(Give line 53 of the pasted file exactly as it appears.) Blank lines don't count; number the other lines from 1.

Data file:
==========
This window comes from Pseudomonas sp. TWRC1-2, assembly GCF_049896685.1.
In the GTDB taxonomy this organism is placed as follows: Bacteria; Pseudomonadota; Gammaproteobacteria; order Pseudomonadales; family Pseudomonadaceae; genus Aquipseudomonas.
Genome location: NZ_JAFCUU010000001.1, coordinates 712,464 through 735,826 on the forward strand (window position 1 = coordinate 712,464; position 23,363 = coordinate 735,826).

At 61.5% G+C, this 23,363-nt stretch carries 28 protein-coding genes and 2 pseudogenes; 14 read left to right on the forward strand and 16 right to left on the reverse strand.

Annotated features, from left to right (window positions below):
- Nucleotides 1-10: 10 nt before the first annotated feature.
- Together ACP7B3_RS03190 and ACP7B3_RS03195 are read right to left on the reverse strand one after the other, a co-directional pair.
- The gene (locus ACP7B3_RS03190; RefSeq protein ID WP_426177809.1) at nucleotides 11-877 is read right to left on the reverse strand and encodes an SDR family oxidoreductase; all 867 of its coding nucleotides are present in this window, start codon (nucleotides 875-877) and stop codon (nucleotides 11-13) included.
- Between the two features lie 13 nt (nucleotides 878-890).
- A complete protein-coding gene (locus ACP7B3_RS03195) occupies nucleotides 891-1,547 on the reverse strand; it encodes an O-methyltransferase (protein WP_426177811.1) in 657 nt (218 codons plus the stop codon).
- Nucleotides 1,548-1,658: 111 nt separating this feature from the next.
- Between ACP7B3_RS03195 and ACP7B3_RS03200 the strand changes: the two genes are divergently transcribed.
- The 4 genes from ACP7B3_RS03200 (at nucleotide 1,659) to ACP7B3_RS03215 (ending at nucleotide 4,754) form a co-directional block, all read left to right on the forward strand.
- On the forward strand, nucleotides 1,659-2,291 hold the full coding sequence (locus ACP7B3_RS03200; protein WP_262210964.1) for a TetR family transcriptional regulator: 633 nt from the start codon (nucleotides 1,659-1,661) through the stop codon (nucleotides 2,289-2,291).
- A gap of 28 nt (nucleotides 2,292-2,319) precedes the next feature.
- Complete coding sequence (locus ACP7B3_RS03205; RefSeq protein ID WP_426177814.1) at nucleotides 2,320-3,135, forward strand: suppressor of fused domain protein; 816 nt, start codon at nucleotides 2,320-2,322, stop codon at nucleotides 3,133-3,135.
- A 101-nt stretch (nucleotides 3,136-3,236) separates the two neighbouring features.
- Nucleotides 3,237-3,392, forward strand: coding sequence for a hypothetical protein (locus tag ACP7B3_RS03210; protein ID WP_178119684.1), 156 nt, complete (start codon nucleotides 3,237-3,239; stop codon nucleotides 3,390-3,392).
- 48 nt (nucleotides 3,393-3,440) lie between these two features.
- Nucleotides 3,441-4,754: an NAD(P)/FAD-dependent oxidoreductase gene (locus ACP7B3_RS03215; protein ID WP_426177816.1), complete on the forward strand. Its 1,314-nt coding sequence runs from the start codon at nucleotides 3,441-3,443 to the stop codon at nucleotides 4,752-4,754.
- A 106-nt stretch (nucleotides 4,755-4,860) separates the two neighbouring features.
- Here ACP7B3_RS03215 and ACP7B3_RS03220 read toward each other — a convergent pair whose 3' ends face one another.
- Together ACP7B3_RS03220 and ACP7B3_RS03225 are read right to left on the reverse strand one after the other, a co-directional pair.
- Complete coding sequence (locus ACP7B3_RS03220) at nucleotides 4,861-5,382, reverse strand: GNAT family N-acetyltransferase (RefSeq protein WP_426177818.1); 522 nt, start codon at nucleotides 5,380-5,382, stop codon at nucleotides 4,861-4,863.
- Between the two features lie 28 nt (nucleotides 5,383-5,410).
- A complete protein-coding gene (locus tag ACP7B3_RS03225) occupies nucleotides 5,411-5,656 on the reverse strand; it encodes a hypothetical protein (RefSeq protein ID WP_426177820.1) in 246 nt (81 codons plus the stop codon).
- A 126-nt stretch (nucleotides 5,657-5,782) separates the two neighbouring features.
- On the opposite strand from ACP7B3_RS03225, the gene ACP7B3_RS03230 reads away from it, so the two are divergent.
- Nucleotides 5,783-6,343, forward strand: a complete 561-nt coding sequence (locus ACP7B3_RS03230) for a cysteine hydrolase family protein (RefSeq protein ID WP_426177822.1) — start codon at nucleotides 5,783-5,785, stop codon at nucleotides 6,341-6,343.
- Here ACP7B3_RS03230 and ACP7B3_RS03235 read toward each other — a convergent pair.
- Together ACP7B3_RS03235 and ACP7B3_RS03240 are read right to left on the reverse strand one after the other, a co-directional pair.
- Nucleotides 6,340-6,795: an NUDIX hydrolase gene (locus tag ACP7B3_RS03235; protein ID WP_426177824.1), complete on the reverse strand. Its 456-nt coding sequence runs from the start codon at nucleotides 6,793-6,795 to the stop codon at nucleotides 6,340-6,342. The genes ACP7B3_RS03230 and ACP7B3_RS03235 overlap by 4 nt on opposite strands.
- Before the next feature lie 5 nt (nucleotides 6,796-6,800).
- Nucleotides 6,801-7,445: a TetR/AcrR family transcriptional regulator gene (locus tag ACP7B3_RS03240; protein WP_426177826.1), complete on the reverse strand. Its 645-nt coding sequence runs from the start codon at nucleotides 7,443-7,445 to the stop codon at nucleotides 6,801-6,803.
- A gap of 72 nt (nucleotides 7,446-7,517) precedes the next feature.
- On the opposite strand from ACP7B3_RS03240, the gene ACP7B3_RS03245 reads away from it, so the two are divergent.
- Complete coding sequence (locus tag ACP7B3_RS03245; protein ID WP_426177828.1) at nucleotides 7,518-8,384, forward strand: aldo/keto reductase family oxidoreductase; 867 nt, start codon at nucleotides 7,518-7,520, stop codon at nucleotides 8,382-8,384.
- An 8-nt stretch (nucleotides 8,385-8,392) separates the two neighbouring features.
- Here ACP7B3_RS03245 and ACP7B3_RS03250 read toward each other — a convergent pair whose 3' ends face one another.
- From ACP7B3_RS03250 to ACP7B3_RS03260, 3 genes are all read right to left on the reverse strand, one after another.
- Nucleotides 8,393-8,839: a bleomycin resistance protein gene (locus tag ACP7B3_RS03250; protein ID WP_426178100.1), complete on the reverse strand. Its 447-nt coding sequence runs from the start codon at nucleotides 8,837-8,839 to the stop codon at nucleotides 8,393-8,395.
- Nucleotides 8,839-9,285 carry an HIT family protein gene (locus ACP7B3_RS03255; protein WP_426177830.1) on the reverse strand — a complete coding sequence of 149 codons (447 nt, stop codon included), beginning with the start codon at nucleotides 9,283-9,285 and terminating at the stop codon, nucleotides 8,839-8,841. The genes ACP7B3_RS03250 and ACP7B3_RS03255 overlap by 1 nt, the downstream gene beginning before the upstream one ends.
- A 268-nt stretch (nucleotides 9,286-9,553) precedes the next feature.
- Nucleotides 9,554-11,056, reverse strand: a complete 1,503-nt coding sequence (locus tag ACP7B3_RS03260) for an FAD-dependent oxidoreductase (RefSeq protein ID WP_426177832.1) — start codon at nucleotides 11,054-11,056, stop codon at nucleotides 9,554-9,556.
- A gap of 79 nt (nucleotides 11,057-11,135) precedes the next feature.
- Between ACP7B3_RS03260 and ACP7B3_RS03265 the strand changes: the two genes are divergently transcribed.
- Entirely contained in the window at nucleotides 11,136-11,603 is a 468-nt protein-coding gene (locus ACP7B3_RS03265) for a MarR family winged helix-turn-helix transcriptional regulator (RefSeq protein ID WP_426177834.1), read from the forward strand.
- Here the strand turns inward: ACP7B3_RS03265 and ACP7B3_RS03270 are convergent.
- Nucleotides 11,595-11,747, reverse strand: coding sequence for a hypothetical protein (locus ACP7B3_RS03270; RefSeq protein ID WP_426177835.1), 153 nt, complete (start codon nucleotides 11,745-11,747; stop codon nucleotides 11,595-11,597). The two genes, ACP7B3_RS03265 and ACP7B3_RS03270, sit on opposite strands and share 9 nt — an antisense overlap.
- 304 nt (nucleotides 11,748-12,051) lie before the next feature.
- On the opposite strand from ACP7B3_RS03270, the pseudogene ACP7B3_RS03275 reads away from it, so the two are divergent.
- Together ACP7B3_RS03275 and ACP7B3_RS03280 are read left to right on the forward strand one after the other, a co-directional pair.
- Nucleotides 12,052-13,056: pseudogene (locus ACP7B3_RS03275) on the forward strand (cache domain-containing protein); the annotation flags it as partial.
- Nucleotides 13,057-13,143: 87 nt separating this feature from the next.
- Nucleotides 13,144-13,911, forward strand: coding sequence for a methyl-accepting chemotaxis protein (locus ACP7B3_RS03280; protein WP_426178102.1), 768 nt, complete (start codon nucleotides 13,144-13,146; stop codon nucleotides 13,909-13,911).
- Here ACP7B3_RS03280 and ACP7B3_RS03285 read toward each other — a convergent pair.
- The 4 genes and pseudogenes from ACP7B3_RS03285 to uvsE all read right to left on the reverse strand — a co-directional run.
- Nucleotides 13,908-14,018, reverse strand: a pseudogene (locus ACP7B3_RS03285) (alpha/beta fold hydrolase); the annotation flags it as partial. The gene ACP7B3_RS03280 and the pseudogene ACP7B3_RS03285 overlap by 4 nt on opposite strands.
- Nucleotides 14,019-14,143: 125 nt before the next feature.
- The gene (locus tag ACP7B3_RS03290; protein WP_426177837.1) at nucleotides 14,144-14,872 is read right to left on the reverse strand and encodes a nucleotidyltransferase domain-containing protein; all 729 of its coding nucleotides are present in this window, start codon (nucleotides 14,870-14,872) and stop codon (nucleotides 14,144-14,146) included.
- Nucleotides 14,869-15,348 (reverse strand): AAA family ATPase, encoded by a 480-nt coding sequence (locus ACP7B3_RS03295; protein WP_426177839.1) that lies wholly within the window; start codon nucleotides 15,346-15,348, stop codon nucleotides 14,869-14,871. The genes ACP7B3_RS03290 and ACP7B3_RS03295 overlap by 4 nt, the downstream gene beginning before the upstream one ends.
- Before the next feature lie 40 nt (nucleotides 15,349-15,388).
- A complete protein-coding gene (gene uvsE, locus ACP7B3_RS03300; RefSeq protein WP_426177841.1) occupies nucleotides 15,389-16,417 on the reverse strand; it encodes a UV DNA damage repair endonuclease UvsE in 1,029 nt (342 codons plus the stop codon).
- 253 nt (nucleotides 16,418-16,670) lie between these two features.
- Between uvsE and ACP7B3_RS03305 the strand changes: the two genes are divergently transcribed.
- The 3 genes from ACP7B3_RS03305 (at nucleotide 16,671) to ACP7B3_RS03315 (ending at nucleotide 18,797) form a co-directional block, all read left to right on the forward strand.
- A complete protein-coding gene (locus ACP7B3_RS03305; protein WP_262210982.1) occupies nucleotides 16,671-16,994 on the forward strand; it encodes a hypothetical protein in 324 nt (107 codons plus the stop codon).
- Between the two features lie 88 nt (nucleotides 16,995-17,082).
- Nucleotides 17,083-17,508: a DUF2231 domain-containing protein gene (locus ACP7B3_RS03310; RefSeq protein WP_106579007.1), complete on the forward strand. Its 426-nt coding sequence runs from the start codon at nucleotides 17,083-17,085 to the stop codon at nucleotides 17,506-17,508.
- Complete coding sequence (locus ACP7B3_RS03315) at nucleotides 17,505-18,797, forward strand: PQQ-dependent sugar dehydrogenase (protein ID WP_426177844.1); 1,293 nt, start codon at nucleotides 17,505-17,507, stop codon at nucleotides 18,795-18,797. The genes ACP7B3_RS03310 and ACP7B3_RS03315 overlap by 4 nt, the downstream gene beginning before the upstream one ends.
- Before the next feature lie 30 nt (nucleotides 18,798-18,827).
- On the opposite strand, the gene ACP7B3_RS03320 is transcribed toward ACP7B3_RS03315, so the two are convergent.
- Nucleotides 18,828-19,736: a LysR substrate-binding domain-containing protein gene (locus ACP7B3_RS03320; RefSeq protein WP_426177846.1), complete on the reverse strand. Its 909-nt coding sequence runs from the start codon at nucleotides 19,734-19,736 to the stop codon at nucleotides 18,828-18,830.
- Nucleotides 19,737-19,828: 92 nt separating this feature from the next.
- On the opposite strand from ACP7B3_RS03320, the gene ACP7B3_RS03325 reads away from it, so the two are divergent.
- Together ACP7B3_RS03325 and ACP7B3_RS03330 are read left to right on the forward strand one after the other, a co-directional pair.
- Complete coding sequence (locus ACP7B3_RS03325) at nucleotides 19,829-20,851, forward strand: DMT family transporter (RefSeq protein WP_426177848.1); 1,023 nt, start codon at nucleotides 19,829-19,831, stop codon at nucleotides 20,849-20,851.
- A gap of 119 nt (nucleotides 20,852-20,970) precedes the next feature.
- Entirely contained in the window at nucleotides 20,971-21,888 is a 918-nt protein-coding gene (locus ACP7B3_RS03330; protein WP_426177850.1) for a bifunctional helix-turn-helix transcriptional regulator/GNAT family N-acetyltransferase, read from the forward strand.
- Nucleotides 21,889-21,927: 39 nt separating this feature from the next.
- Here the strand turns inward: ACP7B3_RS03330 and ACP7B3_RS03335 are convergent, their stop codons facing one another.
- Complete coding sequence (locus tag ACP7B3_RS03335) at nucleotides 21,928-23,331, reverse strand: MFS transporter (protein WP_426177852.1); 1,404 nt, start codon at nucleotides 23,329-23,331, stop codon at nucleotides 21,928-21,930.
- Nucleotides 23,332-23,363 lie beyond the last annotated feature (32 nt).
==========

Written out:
- Nucleotides 12,052-13,056: pseudogene (locus ACP7B3_RS03275) on the forward strand (cache domain-containing protein); the annotation flags it as partial.